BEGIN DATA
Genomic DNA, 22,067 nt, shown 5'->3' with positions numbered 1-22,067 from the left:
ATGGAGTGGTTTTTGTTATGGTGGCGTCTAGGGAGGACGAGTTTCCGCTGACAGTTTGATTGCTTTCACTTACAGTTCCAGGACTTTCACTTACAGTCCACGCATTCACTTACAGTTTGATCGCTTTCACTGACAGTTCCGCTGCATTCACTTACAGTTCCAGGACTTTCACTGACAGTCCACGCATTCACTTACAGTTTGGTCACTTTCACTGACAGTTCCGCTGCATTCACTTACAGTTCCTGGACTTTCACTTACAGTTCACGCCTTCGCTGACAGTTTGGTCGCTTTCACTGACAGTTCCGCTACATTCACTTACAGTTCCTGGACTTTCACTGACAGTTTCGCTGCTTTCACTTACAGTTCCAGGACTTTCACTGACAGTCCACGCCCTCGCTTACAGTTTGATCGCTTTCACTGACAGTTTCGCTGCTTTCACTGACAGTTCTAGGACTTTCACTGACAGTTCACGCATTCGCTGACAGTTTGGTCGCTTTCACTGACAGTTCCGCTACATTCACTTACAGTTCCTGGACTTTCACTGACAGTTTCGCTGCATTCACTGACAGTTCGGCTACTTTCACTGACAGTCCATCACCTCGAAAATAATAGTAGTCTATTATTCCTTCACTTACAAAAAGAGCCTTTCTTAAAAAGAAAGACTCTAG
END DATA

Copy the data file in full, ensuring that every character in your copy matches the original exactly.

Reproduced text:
Genomic DNA, 22,067 nt, shown 5'->3' with positions numbered 1-22,067 from the left:
ATGGAGTGGTTTTTGTTATGGTGGCGTCTAGGGAGGACGAGTTTCCGCTGACAGTTTGATTGCTTTCACTTACAGTTCCAGGACTTTCACTTACAGTCCACGCATTCACTTACAGTTTGATCGCTTTCACTGACAGTTCCGCTGCATTCACTTACAGTTCCAGGACTTTCACTGACAGTCCACGCATTCACTTACAGTTTGGTCACTTTCACTGACAGTTCCGCTGCATTCACTTACAGTTCCTGGACTTTCACTTACAGTTCACGCCTTCGCTGACAGTTTGGTCGCTTTCACTGACAGTTCCGCTACATTCACTTACAGTTCCTGGACTTTCACTGACAGTTTCGCTGCTTTCACTTACAGTTCCAGGACTTTCACTGACAGTCCACGCCCTCGCTTACAGTTTGATCGCTTTCACTGACAGTTTCGCTGCTTTCACTGACAGTTCTAGGACTTTCACTGACAGTTCACGCATTCGCTGACAGTTTGGTCGCTTTCACTGACAGTTCCGCTACATTCACTTACAGTTCCTGGACTTTCACTGACAGTTTCGCTGCATTCACTGACAGTTCGGCTACTTTCACTGACAGTCCATCACCTCGAAAATAATAGTAGTCTATTATTCCTTCACTTACAAAAAGAGCCTTTCTTAAAAAGAAAGACTCTAG